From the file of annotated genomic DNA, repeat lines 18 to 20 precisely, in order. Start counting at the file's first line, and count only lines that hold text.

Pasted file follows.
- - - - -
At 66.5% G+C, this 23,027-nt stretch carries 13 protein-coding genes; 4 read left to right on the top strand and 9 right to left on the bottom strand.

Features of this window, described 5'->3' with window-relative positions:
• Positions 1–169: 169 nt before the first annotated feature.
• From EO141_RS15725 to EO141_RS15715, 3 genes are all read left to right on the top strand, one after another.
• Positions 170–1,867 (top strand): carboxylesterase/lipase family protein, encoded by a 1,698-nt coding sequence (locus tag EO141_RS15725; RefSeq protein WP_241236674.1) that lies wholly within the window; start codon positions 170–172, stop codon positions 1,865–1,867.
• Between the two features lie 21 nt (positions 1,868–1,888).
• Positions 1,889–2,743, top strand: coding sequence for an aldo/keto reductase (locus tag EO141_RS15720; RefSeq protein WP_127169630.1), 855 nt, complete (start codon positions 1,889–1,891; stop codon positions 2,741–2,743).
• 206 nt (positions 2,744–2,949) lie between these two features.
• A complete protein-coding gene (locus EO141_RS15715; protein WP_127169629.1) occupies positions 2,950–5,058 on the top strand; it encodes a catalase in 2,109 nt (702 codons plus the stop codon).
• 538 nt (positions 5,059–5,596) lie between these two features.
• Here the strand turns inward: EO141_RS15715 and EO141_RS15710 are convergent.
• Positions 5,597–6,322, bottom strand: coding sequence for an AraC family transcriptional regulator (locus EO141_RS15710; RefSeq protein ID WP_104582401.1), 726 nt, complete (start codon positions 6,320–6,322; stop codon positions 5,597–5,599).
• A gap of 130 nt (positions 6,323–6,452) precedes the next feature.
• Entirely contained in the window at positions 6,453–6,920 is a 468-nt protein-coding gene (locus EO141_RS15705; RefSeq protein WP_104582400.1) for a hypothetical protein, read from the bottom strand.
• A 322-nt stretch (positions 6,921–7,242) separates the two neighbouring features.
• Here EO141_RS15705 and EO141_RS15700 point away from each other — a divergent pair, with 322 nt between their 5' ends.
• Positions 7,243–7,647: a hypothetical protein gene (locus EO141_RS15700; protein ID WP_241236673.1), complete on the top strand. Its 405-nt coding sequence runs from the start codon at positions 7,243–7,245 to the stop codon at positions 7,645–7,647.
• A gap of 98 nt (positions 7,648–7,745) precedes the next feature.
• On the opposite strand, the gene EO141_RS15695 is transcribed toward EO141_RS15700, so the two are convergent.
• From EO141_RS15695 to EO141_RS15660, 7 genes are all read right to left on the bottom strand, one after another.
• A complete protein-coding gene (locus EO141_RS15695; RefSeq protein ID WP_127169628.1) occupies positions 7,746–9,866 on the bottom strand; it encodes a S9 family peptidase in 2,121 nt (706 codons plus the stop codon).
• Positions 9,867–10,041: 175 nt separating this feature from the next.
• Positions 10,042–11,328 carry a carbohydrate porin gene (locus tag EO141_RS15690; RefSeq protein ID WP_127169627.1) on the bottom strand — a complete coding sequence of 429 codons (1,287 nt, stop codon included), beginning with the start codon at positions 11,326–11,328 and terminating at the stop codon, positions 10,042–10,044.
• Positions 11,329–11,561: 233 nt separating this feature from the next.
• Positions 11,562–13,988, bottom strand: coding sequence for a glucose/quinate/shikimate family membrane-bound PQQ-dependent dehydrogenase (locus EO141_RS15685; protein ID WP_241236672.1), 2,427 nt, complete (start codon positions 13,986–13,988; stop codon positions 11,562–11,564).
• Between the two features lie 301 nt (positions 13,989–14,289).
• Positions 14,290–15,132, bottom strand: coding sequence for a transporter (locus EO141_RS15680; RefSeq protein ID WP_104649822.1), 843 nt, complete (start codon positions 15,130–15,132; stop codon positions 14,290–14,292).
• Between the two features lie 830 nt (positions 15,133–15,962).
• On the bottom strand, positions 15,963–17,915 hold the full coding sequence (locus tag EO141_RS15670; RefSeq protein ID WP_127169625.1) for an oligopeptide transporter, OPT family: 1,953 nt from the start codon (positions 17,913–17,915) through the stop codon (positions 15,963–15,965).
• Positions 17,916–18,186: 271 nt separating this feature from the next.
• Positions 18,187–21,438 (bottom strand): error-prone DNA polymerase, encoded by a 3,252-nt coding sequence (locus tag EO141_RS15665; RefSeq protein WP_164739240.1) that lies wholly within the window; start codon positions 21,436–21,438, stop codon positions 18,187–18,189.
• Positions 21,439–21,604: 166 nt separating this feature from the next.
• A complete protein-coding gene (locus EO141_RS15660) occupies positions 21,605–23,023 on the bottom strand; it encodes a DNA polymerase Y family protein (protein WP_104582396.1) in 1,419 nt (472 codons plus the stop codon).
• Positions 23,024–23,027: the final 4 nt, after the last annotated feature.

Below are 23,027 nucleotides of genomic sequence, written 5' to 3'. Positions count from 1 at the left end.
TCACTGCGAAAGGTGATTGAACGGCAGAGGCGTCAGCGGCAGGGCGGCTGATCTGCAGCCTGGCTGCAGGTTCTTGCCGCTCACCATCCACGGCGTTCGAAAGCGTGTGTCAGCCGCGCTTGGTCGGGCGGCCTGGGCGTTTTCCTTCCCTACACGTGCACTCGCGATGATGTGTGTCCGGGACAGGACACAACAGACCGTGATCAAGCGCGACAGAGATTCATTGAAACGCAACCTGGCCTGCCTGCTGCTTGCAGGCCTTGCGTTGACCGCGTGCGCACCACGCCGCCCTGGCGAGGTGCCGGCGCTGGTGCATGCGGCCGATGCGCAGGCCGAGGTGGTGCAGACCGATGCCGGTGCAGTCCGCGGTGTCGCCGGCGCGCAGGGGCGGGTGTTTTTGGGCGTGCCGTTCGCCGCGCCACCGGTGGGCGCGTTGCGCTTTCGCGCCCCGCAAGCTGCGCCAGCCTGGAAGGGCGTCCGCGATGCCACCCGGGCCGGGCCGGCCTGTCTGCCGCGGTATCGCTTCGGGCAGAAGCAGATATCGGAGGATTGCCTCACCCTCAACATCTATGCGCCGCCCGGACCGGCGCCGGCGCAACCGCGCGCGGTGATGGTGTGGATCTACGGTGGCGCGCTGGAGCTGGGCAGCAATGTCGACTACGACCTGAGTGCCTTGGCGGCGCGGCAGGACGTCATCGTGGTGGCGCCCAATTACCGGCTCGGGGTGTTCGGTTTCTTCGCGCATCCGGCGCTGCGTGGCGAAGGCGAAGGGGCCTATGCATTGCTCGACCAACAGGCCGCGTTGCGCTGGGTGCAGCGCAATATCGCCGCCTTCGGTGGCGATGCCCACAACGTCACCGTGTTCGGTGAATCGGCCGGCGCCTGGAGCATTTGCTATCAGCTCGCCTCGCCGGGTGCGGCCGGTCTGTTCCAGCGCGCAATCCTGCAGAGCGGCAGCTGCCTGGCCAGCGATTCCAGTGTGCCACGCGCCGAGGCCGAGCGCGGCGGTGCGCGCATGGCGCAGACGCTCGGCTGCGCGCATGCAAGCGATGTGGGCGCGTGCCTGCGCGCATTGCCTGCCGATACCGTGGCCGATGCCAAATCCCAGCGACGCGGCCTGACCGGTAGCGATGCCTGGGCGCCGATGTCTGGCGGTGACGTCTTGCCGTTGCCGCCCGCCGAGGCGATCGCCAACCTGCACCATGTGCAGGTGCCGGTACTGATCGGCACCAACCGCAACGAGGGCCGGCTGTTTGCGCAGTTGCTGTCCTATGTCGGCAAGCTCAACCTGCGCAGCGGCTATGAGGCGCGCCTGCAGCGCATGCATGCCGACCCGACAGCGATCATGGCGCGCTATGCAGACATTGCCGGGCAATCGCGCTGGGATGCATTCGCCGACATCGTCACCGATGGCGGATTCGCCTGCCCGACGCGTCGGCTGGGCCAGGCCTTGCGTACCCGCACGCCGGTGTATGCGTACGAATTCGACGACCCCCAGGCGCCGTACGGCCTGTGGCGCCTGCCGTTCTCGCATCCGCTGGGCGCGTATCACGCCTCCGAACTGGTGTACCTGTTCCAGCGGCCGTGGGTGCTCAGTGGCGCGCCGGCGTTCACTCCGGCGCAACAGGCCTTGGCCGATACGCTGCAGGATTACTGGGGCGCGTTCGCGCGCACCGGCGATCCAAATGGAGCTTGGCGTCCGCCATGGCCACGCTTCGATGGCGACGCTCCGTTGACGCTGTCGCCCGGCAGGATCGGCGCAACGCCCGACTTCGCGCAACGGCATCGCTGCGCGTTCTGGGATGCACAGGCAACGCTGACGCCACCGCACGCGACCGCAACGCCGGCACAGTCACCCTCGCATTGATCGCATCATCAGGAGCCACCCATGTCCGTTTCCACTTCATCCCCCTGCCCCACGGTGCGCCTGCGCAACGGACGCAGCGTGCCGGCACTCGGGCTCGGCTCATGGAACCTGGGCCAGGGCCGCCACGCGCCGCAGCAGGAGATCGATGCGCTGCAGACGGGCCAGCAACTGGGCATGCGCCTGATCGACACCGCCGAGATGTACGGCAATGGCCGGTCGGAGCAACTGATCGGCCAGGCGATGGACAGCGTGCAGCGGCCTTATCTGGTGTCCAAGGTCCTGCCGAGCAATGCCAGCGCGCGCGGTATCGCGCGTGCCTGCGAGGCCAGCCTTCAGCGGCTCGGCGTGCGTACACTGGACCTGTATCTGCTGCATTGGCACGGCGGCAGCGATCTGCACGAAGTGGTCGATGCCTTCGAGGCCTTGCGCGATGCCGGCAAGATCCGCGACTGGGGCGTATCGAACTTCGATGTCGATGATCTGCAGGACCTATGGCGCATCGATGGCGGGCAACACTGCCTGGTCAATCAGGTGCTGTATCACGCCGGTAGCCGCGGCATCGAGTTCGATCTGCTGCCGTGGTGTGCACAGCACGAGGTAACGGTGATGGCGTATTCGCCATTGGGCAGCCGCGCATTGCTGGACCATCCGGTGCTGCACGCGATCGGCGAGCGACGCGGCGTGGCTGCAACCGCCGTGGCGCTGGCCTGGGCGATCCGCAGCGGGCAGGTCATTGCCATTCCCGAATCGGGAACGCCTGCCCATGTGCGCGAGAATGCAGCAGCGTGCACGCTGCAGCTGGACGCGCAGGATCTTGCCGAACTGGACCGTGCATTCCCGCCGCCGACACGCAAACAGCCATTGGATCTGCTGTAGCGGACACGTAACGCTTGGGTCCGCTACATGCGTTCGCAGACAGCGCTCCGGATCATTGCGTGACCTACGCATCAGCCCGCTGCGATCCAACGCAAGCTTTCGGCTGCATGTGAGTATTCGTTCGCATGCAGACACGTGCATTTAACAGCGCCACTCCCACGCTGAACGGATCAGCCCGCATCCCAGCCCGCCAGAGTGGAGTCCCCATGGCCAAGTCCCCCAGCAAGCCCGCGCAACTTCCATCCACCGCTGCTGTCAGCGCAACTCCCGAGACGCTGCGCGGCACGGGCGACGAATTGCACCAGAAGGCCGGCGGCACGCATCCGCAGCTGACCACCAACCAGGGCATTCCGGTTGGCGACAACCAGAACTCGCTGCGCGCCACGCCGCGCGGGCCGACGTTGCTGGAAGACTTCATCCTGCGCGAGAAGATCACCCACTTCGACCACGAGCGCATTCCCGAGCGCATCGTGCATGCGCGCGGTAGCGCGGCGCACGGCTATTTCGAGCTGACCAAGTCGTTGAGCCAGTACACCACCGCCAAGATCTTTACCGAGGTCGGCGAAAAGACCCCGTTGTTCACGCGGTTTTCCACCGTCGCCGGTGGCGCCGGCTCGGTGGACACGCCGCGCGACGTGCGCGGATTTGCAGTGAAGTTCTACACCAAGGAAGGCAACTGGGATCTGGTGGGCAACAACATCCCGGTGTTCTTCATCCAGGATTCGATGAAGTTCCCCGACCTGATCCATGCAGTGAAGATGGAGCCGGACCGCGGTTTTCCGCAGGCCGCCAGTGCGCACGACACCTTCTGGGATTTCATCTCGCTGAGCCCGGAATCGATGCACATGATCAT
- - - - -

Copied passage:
• A gap of 98 nt (positions 7,648–7,745) precedes the next feature.
• On the opposite strand, the gene EO141_RS15695 is transcribed toward EO141_RS15700, so the two are convergent.
• From EO141_RS15695 to EO141_RS15660, 7 genes are all read right to left on the bottom strand, one after another.